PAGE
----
While Dan is below trying to determine the model number for the engine thermostat (which has been reading 130 degrees rather than 180 for the past couple of days) I’m on watch as we head up the eastern shore of Lake Superior. Watch is just that, watching – for hazards like floating deadheads, fish-traps, other boats, etc.
There was virtually no wind (2 knots), no waves aside from the occasional light roll. Perfect day for waterskiing, not so much for sailing. The iron genny along with Ted (our autopilot) drives the boat as we coast along at 7+ knots, skirting the shore.
For entertainment, I frequently scout the shoreline with the binoculars. The shore alternates between rocky and beautiful sand beaches. And once in a while I see human life but it’s mostly just seagulls and cormorants perched on a favorite rock.
When I get too complacent, a fisherman leaves a flag marker indicating an underwater fishnet. Best not to hit those as it would totally piss off the fisherman and probably foul the prop. While the nets are supposed to be quite deep, I still watch the flags as I go by expecting the flag to go under the water as I pull it along. Hasn’t happened yet.
Then there is always the unusual that you come across. As we were leaving Batchawana Bay we passed what looked like an icehouse parked on top of a pontoon. It was complete with a flowery shower curtain off the back for outdoor privacy. I have no idea who was at the helm as there was no evidence of anyone steering but we did get a friendly wave from someone sitting on the front deck/porch in a rocker. Unfortunately we were just a bit too far away to get a picture.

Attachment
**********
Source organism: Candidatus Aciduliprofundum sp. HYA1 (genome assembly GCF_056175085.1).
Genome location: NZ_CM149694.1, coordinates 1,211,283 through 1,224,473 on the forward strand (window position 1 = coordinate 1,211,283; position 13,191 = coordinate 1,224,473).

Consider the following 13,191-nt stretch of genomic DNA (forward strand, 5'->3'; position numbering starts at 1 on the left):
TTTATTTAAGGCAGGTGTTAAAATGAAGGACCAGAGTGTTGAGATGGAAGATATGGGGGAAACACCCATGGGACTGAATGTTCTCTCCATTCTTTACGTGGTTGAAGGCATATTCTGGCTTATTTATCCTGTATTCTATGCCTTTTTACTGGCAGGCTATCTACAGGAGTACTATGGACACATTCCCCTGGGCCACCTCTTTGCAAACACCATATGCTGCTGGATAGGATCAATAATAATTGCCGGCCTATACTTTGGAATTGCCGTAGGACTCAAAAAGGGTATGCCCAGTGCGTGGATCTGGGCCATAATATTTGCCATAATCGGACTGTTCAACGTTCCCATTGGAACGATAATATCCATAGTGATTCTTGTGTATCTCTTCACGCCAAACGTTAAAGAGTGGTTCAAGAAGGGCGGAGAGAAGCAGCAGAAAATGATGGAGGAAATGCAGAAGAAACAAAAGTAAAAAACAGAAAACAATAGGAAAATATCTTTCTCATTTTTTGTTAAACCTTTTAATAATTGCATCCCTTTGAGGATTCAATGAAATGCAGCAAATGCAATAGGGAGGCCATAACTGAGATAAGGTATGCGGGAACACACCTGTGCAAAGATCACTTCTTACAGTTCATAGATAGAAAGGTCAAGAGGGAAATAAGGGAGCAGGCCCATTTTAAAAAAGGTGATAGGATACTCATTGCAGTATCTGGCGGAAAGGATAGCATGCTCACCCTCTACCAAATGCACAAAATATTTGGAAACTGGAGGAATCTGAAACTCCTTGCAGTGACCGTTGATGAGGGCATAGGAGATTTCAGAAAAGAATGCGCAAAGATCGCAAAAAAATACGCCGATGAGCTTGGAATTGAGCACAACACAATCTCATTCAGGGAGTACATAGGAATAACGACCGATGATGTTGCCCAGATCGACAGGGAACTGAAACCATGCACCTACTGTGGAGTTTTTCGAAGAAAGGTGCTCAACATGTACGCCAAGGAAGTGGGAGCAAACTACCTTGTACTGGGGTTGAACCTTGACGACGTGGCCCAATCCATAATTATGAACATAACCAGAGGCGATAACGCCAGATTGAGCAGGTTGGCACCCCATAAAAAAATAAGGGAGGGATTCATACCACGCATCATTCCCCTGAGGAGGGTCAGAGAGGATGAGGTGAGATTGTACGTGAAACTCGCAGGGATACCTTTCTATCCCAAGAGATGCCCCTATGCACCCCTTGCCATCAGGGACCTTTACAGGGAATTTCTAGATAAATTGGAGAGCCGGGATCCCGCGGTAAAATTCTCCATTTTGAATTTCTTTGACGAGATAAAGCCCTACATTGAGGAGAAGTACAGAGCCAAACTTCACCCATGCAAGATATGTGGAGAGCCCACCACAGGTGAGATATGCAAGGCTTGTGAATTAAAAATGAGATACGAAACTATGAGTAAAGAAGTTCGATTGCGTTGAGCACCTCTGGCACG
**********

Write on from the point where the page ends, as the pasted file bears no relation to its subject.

Passing Coppermine Rock, I spot a bald eagle sitting on a small rock island accompanied only by a tiny two foot tall pine tree struggling to survive.
As we approached Mamainse Harbor around 2 pm, we briefly discussed ducking in due to the darkening clouds behind us. We opted to keep going. Winds have kicked up to 7 knots directly on our stern, still not enough to warrant the sails at this point.
The temperature drops as the wind jumped to 13 knots – oh and now we’re getting into some fog. Yippee. We were warned about fog on Lake Superior and we are definitely getting first-hand experience on this trip.
Around 5:30 pm we slowly motored thru the narrow channel into Sinclair Cove and found the anchorage empty save a pair of decrepit fishing boats tied ashore near the boat ramp.
Not long after we dropped anchor some hikers taking selfies on the massive granite edifice that defines the west side of the cove hailed us from the summit. They later set up camp on the shoreline. We invited them to dinner but they declined when they learned that Clams and Linguine was on the menu – one of them hated clams. Their loss.
Around midnight, the wind increased and swells surged into the small bay rocking the boat from side to side. By 3:30am it was so bad that we had to secure things within the boat that we had thought were already secure. Not a good night for sleeping. It calmed down by morning and once we determined that we would stay another night we put out a stern anchor to pull the boat into the angle of the waves rather than the wind. This proved to be tricky since NW winds were funneling water in thru the channel on the west and around island and the rocky islets that defined the northern end of the bay.
The next day we ventured up the craggy hill for a hike/picnic (and to see if we could get internet access). The hike was more of a climb than a casual stroll. Some places required scrambling over boulders and pulling yourself up with tree roots. Once at the top we discovered a great stash of blueberries along with beautiful views down into the cove, north past the island and islets and west across the majestic and wind-chopped expanse of Lake Superior.
August 10-11 47°22.465N 84°42.198W 745.3 Nautical Miles